First off, is this not the most stunning nursing photo you’ve ever seen? I’m absolutely in love with it! Photo is courtesy of Perched Owl Photography, who is located in the Long Island area if you’re looking for an amazing and breastfeeding friendly photographer. And you can follow this breastfeeding mama and her gorgeous kids on Instagram here. Her son is only a week older than Dacky (and I can still remember vividly when she told me her water broke and I was sooooo jealous; it felt like I waited an eternity for my turn!)
It’s World Breastfeeding Week and breastfeeding is very near and dear to my heart, so I’m taking the week to write solely about my experiences and tips I’ve picked up along the way. Yesterday I shared the 9 steps I took to ensure a successful breastfeeding relationship, and today I’m going to write on another topic that I get questioned about frequently: Are you still nursing your toddler?
Yes I am! I think the thing that frustrates me the most is when people say things to me like breast milk doesn’t have any purpose after a certain point. I’ve heard three months (which is absurd), six months, and then it seems to be general consensus that a year is the cut off point.
I believe that every breastfeeding relationship should continue for as long as both mother and child want to, and on that note, I’m going to talk about why I choose to breastfeed past the first year mark.
Here are some reasons why it is very normal and recommended even, to breastfeed toddlers:
Their body still needs the nutrients. In the second year (12-23 months), 448 mL of breastmilk provides:
And “they” said breast milk offers nothing after a certain point, HA! I wish somebody would attempt to scientifically explain to me how the breast milk of an animal or a plant or a freakin almond is somehow more beneficial for my child than the milk my body makes for him. Nature is not dumb, if it stopped being beneficial after a certain point, my body would stop making it.
It helps them fight off illnesses. Toddlers are crazy; they run around everywhere and touch everything. They pick up the sickies easier in the second year because they’re mobile and around other children more. For as long as a woman is lactating, her milk is producing antibodies. Given the fact that a child’s immune system is not fully developed until six years of age, it’s easy to see that toddlers greatly benefit healthwise by receiving their mother’s milk, which is perfectly tailored just for them.
Because they need it emotionally and mentally. Toddlers are dipping their toes in the great lake of independence, and it’s scary for them. They swim out a little bit and then come rushing back to mom for that security and comfort. Breastfeeding supports this emotional security, which in turn builds a solid foundation that fosters greater independence.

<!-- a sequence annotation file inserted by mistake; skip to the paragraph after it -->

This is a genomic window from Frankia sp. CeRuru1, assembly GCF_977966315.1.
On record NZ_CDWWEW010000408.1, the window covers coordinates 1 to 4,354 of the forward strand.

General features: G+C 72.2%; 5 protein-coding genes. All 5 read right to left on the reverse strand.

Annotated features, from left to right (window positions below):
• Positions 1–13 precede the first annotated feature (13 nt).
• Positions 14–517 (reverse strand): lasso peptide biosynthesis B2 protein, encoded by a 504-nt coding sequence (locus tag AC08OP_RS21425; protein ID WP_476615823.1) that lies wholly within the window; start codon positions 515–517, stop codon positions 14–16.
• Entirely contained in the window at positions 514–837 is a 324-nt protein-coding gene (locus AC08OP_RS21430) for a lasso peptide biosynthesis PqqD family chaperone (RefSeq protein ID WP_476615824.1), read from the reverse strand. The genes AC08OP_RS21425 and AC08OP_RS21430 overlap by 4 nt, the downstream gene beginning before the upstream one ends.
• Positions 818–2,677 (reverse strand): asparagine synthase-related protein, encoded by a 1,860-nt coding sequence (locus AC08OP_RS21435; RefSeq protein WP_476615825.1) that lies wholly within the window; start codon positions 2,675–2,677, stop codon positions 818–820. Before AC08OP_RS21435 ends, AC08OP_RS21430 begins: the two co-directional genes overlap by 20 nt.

Because they can ask for it. Especially because they can ask for it. So many people have said “They’re too old when they can ask for it.” Really? So it’s okay to ask for cow’s breast milk but not for the mother’s milk? Hmmm…
Toddlers also ask for kisses, hugs, apples, and cookies amongst many other things. All this means is they’re able to express what they need and want.
It’s the best weapon against tantrums and owies. Toddlers have all kinds of big emotions that they don’t know how to deal with yet and they’re also constantly exploring and taking risks, which means they’re scraping knees and getting banged up. The quickest way to soothe a toddler is to nurse them; they instantly are in their “safe place” and can calm down much easier.
Because it’s medically recommended. The World Health Organization and the American Academy of Family Physicians recommend breastfeeding for at least two years. Also, the US Surgeon General stated “It is the lucky baby who continues to nurse until age 2.” (Novello, 1990). Spankyouverymuch.
It’s good for the mother’s health. Breastfeeding, especially for long durations, reduces the risk of several kinds of cancers, including breast, ovarian, uterine, and endometrial cancer for the nursing mother. They have specifically found that the longer a woman breastfeeds, the less likely she is to develop breast cancer. It also reduces the risk of several other serious diseases, which you can read about here. It’s a win-win all the way around.
I hope you found this information helpful or useful! Keep calm and breastfeed on, mamas, no matter what anyone says to you! (The science and statistics are on your side!)
Other breastfeeding posts I’ve written:
Tandem Breastfeeding: My Experience & Tips
Breastfeeding Through Pregnancy: My Experience & Tips
The Many Benefits of Breastfeeding
5 Reasons Why I Chose Extended Breastfeeding
The Benefits of Extended Breastfeeding